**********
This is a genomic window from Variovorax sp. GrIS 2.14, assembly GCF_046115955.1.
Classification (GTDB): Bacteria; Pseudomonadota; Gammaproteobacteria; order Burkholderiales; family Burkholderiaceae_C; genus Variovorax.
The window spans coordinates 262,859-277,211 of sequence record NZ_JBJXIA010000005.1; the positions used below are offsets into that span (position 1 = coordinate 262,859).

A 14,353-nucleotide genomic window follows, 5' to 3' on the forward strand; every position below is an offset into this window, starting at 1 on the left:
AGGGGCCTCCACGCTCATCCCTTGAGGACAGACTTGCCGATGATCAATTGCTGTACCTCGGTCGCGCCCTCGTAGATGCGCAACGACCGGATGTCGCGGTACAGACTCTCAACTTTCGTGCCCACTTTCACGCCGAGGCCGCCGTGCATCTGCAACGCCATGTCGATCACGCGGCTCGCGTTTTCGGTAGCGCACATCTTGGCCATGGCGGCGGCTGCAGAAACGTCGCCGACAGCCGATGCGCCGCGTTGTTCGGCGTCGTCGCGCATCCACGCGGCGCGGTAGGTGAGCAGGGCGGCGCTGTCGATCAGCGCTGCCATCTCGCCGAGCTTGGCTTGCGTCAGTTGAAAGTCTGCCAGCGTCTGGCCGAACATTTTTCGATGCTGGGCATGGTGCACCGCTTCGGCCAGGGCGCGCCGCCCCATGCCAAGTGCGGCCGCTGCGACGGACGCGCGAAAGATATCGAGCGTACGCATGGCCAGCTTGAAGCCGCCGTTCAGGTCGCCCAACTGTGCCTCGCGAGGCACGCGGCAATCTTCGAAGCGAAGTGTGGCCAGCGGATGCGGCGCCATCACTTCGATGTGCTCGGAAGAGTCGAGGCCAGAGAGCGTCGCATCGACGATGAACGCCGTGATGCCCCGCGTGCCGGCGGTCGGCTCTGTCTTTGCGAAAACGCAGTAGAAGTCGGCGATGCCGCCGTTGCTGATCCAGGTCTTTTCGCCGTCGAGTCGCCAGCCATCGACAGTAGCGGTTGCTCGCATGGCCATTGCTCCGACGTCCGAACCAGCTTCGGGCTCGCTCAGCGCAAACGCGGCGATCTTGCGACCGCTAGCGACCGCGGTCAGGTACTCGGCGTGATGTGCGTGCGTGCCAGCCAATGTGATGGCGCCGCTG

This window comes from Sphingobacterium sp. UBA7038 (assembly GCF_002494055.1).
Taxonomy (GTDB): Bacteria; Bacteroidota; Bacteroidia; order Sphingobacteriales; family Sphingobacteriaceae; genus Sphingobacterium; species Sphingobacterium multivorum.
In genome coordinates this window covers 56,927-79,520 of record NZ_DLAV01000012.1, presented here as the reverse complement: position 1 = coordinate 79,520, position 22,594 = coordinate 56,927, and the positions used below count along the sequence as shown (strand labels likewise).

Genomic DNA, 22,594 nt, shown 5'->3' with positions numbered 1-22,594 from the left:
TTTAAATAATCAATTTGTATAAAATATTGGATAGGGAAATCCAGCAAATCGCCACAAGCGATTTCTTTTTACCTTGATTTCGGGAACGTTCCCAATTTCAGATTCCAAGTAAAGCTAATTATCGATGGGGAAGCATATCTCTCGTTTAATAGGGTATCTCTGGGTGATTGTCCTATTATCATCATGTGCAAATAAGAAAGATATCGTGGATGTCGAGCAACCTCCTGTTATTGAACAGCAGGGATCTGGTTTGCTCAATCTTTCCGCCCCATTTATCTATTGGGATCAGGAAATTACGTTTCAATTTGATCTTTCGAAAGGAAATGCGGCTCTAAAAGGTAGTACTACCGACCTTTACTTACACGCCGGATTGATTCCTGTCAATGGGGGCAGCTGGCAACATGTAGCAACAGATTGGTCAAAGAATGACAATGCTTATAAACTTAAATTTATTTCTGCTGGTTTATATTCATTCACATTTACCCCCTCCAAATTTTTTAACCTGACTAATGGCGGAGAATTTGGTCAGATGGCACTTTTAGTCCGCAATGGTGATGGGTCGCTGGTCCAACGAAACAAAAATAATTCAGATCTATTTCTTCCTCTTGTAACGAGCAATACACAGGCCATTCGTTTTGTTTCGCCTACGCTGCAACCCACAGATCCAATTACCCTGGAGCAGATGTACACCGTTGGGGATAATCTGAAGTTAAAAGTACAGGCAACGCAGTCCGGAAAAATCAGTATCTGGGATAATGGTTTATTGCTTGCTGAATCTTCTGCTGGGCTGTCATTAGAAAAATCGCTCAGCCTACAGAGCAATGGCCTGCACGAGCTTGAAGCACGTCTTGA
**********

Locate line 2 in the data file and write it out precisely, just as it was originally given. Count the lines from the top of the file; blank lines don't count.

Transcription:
Classification (GTDB): Bacteria; Pseudomonadota; Gammaproteobacteria; order Burkholderiales; family Burkholderiaceae_C; genus Variovorax.